Missouri American Water contributed $10,000 to the sales tax campaign. Earlier in the year, the City sold its profitable sewer system to Missouri American Water. Since that sale, the cost of sewer service in Arnold has been on the rise. First a utility tax was added to sewer bills, thereby increasing our cost of sewer services. This increase to the cost of living in Arnold was not disclosed to voters before the Mayor and City Council sought voter approval to sell the sewer system. Now, Missouri American Water has filed a request with the Missouri Public Service Commission to increase sewer rates about 20% higher than current rates.

It is patently offensive that Missouri American Water, after purchasing the profitable cash machine of a sewer system from the City, and knowing they would be seeking to raise sewer rates with no objections coming from the Mayor and City Council, would also fund ballot initiatives seeking to increase sales tax rates upon Arnold residents. This too orchestrated by the Mayor with the cooperation of the City Council.

By the way, Missouri American Water purchases sewer pipes and related appurtenances and equipment needed for the sewer system from vendors outside the City of Arnold, thereby avoiding payment of Arnold sales taxes on its purchases.

Yes, I’m annoyed by these city hall deals pinned on Arnold residents. Better decisions could have been made. Which is why I am running for a seat on the city council.

I would like to add that an employee of the law firm of Arnold city attorney Bob Sweeney serves as deputy treasurer of Building a Better Arnold. As I posted yesterday, another city council candidate, Vern Sullivan, serves as treasurer.

Finally, it is worth remembering that American Water poured $244,000 into the campaign to persuade voters to approve the sewer sale.

What You Need to Know About Arnold Council Candidate Vern Sullivan

25 Jan

Vernon Sullivan is running for Arnold city council in ward 3. He is currently on the Fox C-6 school board.

Sullivan serves as treasurer for Building a Better Arnold. This is a political action committee that led the failed charge to raise the sales tax in Arnold in November 2015. This was the city’s attempt to blackmail city residents suffering from recurring stormwater problems into supporting the tax before they could get some long-awaited help from the city, despite the fact that the city just earned $9 million by selling the sewer system to American Water.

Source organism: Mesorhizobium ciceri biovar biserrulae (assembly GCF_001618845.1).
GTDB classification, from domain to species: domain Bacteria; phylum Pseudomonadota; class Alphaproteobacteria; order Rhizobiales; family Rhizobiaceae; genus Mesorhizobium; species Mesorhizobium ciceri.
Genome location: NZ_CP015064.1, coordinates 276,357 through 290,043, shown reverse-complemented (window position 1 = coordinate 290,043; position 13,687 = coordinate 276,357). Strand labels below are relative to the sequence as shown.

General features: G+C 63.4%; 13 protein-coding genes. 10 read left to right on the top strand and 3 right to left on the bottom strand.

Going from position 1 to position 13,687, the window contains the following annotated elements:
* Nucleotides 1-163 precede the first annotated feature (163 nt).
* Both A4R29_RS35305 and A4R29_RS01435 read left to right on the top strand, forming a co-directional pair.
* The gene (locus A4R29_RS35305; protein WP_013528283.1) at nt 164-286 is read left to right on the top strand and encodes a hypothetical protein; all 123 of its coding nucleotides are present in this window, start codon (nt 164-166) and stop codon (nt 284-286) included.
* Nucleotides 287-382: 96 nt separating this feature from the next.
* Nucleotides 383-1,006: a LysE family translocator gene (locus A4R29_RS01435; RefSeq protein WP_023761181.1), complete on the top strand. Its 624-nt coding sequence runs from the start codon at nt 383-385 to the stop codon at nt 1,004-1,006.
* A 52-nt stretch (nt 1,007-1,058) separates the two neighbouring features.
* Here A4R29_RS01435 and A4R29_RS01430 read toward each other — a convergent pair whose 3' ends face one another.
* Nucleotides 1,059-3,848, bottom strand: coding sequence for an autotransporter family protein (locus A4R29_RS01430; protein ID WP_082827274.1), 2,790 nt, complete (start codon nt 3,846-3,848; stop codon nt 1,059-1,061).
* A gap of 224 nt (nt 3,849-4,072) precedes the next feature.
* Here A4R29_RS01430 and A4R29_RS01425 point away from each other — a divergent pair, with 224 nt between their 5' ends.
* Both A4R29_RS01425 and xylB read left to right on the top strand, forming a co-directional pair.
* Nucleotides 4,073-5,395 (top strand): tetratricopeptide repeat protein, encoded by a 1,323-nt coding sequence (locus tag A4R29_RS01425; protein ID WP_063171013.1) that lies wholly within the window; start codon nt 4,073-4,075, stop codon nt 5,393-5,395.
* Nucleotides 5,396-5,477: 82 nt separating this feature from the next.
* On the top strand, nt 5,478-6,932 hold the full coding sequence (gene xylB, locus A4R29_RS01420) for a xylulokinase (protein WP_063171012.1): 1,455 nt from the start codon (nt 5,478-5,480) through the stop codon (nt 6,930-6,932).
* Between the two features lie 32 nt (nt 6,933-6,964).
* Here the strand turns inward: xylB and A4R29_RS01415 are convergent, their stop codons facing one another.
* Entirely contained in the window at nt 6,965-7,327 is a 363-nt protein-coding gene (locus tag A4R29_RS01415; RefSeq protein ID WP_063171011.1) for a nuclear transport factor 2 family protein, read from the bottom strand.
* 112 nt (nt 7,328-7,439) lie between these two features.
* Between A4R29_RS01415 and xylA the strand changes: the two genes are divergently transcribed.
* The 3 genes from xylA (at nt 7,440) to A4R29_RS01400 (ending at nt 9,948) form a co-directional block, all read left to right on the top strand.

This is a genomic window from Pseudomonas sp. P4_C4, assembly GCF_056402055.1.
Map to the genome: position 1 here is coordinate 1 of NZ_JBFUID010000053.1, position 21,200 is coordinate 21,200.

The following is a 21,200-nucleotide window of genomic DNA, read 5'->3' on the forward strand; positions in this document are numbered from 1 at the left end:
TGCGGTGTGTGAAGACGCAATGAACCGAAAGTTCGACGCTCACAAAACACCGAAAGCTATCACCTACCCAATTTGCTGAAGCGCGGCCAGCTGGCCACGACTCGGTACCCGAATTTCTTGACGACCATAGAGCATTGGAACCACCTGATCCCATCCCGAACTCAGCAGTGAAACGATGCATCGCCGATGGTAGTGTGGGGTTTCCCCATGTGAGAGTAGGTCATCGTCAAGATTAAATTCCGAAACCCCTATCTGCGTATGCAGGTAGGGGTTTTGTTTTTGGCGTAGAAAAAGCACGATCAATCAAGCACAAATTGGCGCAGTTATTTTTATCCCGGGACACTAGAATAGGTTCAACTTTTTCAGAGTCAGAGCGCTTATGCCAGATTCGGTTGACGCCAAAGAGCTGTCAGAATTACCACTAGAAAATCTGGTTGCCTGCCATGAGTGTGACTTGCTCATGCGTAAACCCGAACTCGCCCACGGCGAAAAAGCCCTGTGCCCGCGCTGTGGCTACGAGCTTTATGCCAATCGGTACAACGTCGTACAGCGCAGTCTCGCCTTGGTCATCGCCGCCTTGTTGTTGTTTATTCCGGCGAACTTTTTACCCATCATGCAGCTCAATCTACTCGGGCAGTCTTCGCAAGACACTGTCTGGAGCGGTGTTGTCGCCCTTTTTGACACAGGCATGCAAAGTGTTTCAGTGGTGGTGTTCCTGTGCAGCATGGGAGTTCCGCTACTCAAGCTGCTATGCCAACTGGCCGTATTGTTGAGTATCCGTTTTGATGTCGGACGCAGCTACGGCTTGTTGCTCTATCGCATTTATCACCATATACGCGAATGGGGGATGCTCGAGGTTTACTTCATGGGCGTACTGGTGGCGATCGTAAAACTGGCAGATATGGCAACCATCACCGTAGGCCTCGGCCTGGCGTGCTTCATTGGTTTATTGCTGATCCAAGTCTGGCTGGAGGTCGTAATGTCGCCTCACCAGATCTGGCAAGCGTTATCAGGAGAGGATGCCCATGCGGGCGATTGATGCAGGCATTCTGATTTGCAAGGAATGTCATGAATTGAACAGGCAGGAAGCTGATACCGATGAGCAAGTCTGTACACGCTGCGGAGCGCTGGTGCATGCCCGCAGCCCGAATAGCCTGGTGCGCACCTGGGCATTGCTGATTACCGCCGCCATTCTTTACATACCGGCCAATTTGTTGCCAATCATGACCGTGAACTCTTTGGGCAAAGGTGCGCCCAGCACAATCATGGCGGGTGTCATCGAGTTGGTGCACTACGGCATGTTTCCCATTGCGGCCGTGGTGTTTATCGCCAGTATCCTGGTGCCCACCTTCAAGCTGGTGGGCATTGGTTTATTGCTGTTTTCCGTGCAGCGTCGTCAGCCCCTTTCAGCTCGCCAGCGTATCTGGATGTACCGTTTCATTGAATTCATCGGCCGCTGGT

The campaign to pass this tax was funded by several groups. One was Anheuser-Busch, who gave $15,000 after getting a $20 million tax abatement from the city. The Missouri American Water Employees PAC gave $10,000, after the aforementioned sewer sale, the campaign for which was boosted by the city council’s pre-election threat to jack up sewer rates by 75%. Arnold construction company Kozeny-Wagner gave $5,000, likely with an eye on future construction contracts funded by the tax hike.

If he was such a big backer of this tax hike, how will he vote on future tax hikes if elected? His selection for this treasurer job also suggests a certain coziness with the current regime, which is not what we need.

Fox Issues

Sullivan was head of the Fox C-6 Scholarship Golf Tourney from 1999 until it was discontinued in 2014. Money from this tournament was used by disgraced former Fox superintendent Dianne Critchlow as part of her scholarship slush fund, through which she funneled scholarships to the children of her cronies (and to her own kids). If Sullivan didn’t know that Critchlow’s kids were receiving golf scholarships, he probably should have.

Sullivan was elected to the Fox board in 2014, about two months before the (first) Critchlow scandal broke. Here are some decisions he has contributed to since then:

  • Allowing Critchlow to retire without being fired
  • In the wake of the scandal, he voted to appoint Tim Crutchley, whose hands are of questionable cleanliness in all this, as interim superintendent.
  • He voted to hire the daughter of board member Cheryl Hermann.
  • Awarding fired nutrition director Kelly Nash, a nepotism hire, a $20,000 settlement after likely failing to get her required certification.

All told, Sullivan seems like an establishment, status quo candidate when that’s precisely what Arnold does not need.

Wieland Leads Fight to End Missouri Death Penalty

18 Jan

State senator Paul Wieland (R, 22nd district, Imperial) has introduced a bill to repeal the death penalty in Missouri, SB 816. He introduced a similar bill last year that did not make it out of committee. One might think of this as a surprising move from a Republican, as the GOP is generally thought of as the law-and-order, pro death penalty party. But anti-execution feeling on the right seems to be growing in the state: